House Speaker John Boehner said Thursday he’s confident that congressional Republicans are ready to move ahead with legislation that would continue a payroll tax cut.
“I feel confident in our ability to move ahead,” the Ohio Republican told reporters after GOP leaders previewed legislation to extend the Social Security payroll tax cuts — and long-term unemployment benefits as well — in a meeting of the rank and file Thursday morning. He said the party would aim for a vote next week.
One official who attended the closed-door meeting said lawmakers responded particularly favorably to a provision that would assure construction of an oil pipeline from Canada to Texas, despite a veto threat from President Barack Obama.
The measure has been in the drafting stage for more than a week, as Boehner and other leaders sought to coax lawmakers to support a payroll tax cut extension. Critics of that legislation have said they don’t believe payroll tax relief helps create jobs.
In addition to extending the Social Security payroll tax cut and benefits for the long-term unemployed, the measure has been broadened to avert a threatened 27 percent cut in payments to doctors who treat Medicare patients. All three items carry a Dec. 31 deadline for action.
The House measure varies on several points from legislation that Obama and congressional Democrats want, but the president seemed eager on Wednesday to draw a line at items he described as extraneous His veto threat was specifically linked to any requirement for the construction of the Keystone XL oil pipeline, a project that he recently put on hold until after the 2012 election.
“Efforts to tie a whole bunch of other issues to what’s something that they should be doing anyway will be rejected by me,” he said.
Obama did not say which other items he had in mind.
Republicans said they welcomed a fight over the pipeline, which they have described as shovel-ready and promising 20,000 new jobs at a time of high unemployment.
“We are working on a bill to stop a tax hike, protect Social Security, reform unemploym
ent insurance and create jobs,” said Michael Steel, spokesman for House Speaker John Boehner, R-Ohio. “If President Obama threatens to veto it over a provision that creates American jobs, that’s a fight we’re ready to have.”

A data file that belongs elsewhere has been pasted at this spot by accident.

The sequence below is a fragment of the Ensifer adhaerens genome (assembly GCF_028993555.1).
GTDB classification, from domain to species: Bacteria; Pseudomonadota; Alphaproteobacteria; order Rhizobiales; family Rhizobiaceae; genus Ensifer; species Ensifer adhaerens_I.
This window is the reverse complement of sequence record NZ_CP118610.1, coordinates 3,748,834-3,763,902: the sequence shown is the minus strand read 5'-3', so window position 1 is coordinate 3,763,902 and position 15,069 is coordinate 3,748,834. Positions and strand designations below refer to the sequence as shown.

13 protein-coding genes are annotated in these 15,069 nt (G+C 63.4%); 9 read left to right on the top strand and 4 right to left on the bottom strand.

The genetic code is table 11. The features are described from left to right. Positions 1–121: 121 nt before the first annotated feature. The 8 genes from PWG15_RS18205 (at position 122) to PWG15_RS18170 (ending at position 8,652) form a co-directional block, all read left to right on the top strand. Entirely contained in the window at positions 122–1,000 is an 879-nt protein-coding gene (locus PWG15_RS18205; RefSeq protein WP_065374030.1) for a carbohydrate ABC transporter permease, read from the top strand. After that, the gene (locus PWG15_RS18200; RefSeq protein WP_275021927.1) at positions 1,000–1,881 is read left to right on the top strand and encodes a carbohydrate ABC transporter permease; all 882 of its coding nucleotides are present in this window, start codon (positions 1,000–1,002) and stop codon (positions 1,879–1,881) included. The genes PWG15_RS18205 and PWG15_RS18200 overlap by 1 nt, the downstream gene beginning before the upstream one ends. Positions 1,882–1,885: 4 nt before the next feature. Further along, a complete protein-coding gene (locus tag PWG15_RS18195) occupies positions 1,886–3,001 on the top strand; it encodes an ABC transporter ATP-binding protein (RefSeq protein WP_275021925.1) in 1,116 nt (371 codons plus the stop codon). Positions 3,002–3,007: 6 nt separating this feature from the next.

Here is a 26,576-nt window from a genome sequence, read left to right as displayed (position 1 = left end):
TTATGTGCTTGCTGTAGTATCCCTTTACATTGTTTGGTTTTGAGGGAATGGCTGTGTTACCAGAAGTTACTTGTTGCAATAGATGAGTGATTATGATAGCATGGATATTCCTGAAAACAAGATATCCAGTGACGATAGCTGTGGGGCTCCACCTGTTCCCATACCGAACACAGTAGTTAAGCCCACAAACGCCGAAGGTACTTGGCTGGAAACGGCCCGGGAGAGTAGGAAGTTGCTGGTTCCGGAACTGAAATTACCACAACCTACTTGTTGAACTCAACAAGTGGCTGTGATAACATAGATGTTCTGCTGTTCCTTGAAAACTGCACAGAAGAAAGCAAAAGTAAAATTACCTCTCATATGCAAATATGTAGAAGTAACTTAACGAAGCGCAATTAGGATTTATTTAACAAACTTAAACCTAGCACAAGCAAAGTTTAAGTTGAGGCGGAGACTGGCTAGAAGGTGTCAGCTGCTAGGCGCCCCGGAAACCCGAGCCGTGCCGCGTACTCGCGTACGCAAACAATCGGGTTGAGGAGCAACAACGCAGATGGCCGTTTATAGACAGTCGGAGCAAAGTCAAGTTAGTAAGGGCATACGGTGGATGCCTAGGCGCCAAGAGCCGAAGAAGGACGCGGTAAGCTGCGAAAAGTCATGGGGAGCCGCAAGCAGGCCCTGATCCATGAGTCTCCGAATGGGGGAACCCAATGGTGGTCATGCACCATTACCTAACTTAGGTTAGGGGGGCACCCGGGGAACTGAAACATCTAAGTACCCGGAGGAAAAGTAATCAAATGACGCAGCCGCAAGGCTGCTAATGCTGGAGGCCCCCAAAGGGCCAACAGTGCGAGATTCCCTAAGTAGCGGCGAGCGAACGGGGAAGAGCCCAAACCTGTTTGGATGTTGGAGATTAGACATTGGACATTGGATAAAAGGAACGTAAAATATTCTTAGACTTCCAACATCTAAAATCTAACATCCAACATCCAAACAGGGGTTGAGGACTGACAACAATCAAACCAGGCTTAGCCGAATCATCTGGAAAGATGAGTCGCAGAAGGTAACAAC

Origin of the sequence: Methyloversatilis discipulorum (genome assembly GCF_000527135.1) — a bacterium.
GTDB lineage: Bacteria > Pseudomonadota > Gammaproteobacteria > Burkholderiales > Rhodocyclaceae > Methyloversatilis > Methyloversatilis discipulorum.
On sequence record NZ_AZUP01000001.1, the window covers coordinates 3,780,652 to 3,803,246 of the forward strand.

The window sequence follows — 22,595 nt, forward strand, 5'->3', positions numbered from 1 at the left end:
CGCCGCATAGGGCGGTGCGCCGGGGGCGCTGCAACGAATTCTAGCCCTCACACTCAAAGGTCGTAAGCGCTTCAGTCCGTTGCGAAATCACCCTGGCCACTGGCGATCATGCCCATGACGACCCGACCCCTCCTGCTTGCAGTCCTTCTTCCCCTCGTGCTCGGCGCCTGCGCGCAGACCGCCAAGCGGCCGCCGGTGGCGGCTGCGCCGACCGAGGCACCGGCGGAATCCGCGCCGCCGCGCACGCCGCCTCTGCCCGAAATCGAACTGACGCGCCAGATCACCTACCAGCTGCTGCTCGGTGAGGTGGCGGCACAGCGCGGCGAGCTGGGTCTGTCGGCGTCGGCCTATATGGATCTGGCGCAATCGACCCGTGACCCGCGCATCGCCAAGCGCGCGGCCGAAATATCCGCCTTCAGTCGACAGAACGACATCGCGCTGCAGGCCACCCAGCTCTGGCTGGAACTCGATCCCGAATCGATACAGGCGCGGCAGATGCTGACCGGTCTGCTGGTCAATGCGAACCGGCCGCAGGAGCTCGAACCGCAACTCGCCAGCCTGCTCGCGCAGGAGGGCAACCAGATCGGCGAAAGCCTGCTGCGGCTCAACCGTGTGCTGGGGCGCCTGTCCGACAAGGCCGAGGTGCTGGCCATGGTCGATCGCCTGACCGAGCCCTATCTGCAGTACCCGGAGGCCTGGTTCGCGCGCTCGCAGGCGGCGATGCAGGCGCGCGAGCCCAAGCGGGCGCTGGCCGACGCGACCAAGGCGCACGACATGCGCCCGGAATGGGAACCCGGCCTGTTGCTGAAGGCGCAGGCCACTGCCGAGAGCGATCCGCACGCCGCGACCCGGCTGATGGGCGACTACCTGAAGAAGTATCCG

Obama would lower the 6.2 percent payroll tax that workers normally pay to 3.1 percent next year, part of his effort to breathe life into the country’s ailing job market. He also wants to trim the payroll taxes that employers pay to give them an incentive to hire people.
The House bill would drop next year’s payroll tax to 4.2 percent, the same as this year’s level, with no tax breaks for companies. It would be financed by extending the current pay freeze on federal workers through 2015 and a host of smaller savings, including charging higher Medicare premiums to higher-earning seniors.
A 2 percentage point reduction in the payroll tax means a tax cut of $1,000 to an earner making $50,000 a year.
A similar battle is brewing in the Democratic-run Senate, where leaders plan a symbolic vote as early as Thursday that is designed for political purposes.
That Democratic-written bill would lower next year’s payroll tax to 3.1 percent. It is financed chiefly by a 1.9 percent surtax on income over $1 million, a proposal that is almost universally opposed by Republicans, who say it would discourage business owners from hiring.
GOP senators are expected to easily kill the measure, but Democrats hope the roll call will produce fodder for campaign ads against Republicans.
Asked Wednesday by reporters whether he might eventually accept spending cuts to pay for the bill, Reid showed some flexibility.
“We’re ruling nothing out, OK?” Reid said, other than budget cuts to federal agencies, which have already been sliced twice this year.